Elements of Art

Get Started. It's Free
or sign up with your email address
Rocket clouds
Elements of Art by Mind Map: Elements of Art

1. Line

1.1. Mark made by a pointed tool

1.1.1. Movement of a tool and pigment

1.1.2. Brush

1.1.3. Pencil

1.1.4. stick

1.1.5. Pen

1.1.6. Ink

1.1.7. charcoal

1.2. Moving dot

1.3. Suggest movement in painting and drawing

1.4. Variety

1.4.1. Thickness, thiness

1.4.1.1. Brush pressure

1.4.2. Angular

1.4.3. Curved

1.4.4. Broken

1.5. Calligraphy

1.5.1. Quality of line that is thick and thin

1.6. Value constrast

1.6.1. Layering of lines

1.6.1.1. Creating shallow depth

1.7. Mark Tobey's 'Calligraphy in white'

1.8. Contour lines

1.8.1. Edges of forms or shapes

1.9. Create values and textures

1.9.1. Hatching

1.9.1.1. placing of lines next to each other

1.9.2. Cross hatching

1.9.2.1. Crossing of parallel lines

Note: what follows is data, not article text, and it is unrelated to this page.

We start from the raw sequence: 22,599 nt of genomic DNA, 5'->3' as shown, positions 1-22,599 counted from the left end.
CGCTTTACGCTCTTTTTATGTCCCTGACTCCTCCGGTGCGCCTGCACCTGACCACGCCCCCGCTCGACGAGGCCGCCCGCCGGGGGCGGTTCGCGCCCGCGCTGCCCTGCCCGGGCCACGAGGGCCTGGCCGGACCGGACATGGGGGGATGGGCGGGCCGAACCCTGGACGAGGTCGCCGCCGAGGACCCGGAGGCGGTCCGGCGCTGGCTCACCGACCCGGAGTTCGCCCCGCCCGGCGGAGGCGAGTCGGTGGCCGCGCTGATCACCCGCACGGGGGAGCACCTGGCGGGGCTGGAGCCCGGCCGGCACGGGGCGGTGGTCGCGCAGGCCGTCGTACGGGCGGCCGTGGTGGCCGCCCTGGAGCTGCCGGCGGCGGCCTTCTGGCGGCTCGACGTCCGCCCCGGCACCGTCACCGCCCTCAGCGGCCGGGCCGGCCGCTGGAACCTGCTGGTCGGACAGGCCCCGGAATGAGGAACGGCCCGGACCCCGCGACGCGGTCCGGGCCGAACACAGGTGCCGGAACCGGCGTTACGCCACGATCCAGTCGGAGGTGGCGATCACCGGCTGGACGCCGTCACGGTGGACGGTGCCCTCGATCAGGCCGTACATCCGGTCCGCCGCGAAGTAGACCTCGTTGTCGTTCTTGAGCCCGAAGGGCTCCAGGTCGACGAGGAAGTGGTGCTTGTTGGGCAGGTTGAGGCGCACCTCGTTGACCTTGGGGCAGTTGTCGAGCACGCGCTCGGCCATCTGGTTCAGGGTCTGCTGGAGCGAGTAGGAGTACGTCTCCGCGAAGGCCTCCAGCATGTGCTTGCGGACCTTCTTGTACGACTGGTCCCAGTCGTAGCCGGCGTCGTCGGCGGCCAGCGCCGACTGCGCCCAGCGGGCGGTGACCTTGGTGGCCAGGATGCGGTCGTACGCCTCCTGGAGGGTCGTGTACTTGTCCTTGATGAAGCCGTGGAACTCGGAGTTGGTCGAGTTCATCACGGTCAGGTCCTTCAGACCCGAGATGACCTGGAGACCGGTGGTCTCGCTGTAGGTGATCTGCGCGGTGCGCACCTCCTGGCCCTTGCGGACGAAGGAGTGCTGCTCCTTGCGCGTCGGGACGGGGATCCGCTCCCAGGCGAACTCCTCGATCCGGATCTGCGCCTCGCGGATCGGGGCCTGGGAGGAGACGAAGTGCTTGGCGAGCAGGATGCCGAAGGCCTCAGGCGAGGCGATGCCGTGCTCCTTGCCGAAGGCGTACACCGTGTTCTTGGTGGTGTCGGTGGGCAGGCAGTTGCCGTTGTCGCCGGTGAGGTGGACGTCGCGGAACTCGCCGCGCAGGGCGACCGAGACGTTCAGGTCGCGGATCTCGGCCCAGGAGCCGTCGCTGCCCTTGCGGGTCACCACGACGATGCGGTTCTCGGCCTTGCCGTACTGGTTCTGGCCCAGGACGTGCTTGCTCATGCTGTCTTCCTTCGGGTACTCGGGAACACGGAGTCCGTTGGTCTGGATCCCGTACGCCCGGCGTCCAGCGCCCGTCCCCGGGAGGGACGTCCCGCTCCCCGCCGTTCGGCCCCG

1.10. Gestural lines

1.10.1. Indicate action and physical movement

1.11. Implied lines

1.11.1. Dot and short lines moving across the page

1.11.2. Edge of shadow

2. Value

2.1. Dark and light

2.2. Example

2.2.1. School work sheet: Black ink on white paper

2.3. Closely related to colours

2.3.1. Yellow, orange

2.3.1.1. Light value

2.3.2. Purple, blue

2.3.2.1. Dark value

2.4. Grey scale

2.4.1. Ten values of grey from light to dark

2.4.2. The farther apart the values are on the scale, the more value contrast

2.5. Contrast

2.5.1. Difference between light and dark vales

2.5.2. Helps us see and understand a 2D work of art

2.5.3. Photographers make black and white prints dramatic

2.6. Changes

2.6.1. Help us 'feel' the roundness of the ball by showing us how light hits the ball and reate shadows on it

2.7. Focal area